Such was not the case of the surprise foreign-language U.S. b.o. hit of the year, “I Am Love,” a long-gestating collaboration between Italian director Luca Guadagnino and actor-producer Tilda Swinton about an industrialist’s Russian-born wife (played by Swinton) falling madly in love during a midlife crisis. In this case, a broad range of American composer John Adams’ oeuvre was selected for several scenes and sequences, each edited cue taken from original recordings.

Guadagnino had been given a CD collection of Adams’ music from a friend, and he and Swinton were immediately struck at how much of it fulfilled their musical ideas for the film.

“It was filling our earboxes as the final draft of the script was being finished,” says Swinton, “and we were very certain that Adams’ music was the soundtrack. We knew that we wanted to keep emotion out of the action, and let it come through the music. And John’s music reaches for Olympian heights of grandeur, and then can come back down to the street level.”

The catch: Would Adams, whom neither Guadagnino nor Swinton knew, grant them permission, especially since his work has seldom been used in films?

“We knew that we were in a dicey position of falling in love with his music without having any notion if he would be fine with it,” adds Swinton.

For his part, Adams says he “had no idea that they were in a panic worrying over my permission! When they approached me, I was deeply humbled at their regard for my work. It’s not often when a living composer is contacted from people in the film world to use your music.”

To be sure, Adams’ reaction to the use of cues in the film (they include selections from “The Chairman Dances” in his epic opera, “Nixon in China,” to “Shaker Loops” to a piece titled “Lollapalooza”) was initially mixed:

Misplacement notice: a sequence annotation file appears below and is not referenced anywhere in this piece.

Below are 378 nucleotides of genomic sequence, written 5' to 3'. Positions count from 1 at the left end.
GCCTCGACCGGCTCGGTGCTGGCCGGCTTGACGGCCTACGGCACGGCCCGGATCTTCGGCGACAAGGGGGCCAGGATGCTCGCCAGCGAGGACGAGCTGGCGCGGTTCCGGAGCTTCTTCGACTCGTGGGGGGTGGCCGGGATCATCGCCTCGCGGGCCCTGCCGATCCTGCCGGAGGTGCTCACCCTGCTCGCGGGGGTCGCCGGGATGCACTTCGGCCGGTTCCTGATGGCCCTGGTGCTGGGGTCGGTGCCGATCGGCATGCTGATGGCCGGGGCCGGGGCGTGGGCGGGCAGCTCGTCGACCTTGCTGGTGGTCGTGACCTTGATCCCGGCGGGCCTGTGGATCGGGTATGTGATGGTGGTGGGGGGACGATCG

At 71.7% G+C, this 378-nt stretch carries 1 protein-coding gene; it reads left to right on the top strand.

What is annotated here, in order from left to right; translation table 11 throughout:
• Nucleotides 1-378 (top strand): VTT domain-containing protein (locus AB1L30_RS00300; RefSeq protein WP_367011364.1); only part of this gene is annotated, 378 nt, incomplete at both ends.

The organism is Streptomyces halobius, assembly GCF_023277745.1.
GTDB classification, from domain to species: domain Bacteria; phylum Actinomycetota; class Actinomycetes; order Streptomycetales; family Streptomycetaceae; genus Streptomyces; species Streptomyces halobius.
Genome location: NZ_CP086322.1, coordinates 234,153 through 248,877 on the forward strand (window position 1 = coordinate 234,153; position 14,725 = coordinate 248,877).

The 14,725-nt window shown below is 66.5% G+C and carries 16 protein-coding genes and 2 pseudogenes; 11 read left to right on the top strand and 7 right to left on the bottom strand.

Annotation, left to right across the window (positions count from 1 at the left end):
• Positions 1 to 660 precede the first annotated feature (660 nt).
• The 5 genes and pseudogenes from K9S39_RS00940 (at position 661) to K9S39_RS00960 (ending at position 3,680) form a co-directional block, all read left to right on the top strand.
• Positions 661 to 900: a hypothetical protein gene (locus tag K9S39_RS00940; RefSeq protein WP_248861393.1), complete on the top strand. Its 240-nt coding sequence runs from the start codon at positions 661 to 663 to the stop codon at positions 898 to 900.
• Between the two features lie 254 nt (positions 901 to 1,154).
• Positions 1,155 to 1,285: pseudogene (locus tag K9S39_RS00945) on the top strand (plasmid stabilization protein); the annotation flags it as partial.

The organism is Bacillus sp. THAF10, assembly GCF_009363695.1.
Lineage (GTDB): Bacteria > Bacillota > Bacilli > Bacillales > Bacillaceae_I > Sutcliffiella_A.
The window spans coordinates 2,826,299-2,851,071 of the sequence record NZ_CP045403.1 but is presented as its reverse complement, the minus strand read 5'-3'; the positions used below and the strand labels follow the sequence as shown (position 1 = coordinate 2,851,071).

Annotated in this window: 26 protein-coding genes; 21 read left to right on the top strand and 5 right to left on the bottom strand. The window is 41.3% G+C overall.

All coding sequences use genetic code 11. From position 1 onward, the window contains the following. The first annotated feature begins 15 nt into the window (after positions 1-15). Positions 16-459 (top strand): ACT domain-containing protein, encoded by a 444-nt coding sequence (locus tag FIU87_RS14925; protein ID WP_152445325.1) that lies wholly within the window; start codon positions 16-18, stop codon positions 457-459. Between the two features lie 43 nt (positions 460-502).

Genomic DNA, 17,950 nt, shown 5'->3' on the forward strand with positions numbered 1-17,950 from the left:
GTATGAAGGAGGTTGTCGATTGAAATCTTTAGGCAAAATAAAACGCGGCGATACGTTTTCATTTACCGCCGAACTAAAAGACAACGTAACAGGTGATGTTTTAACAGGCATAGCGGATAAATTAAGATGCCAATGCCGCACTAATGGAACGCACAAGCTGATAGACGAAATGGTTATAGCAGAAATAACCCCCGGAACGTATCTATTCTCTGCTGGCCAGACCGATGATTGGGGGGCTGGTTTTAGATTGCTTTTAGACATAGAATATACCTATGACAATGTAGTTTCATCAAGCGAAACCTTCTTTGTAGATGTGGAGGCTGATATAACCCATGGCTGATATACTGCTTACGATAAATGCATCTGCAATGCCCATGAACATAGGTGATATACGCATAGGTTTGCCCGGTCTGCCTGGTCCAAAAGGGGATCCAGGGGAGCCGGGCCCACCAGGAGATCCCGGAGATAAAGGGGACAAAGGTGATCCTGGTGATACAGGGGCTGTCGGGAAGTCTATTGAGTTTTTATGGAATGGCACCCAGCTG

“It was a bit alarming at first to hear it against the images, because to my ears some of it felt like the music had been dropped in,” says Adams. “Whereas at other times it felt more organic and close to the meaning and purpose of the scene. But then I noticed that there was an original concept going on here.”

Clint Mansell, a longtime music collaborator with Darren Aronofsky, was faced with the monumentality of Tschaikovsky’s score to the “Swan Lake” ballet when Aronofsky asked him to write a score for “Black Swan.”

“It wasn’t going to be like anything else I had done for Darren,” Mansell notes, “since there was this other composer in the room, and his name was Tschaikovsky, for God’s sake!”

“A clue early on in the film is that Vincent Cassel as the ballet director describes his version as visceral and raw, and would explore the black side of the swan. In my own mind, I linked this up with (Brit choreographer) Matthew Bourne’s recent version of ‘Swan Lake,’ which was so incredibly physical that it was like watching a sporting event. I realized that I had to reference the Tschaikovsky original from time to time, but make it my own. It’s the choice of either being in awe of a master, or take a more punk approach and say, ‘All right, I’ll make this better. It’s arrogant, but you have to go that way.”

Mansell’s process was to absorb Tschaikovsky’s score with repeated listenings, then put it away and begin to compose with a subliminal sense of the original. The final effect on the soundtrack is a remarkable morphing of the original into something verging on music horror, a sort of Cubist rendering that re-imagines “Swan Lake” as a living nightmare.

“My job was to put the viewer inside the mind of a prima ballerina obsessed with landing the role and delivering the perfect performance, with a desire that’s all consuming,” Mansell says. “Tschaikovsky himself sounds obsessively mad in this work, and so these two aspects come together here. The intention for perfection can produce demons, a warping of good intentions into something destructive.”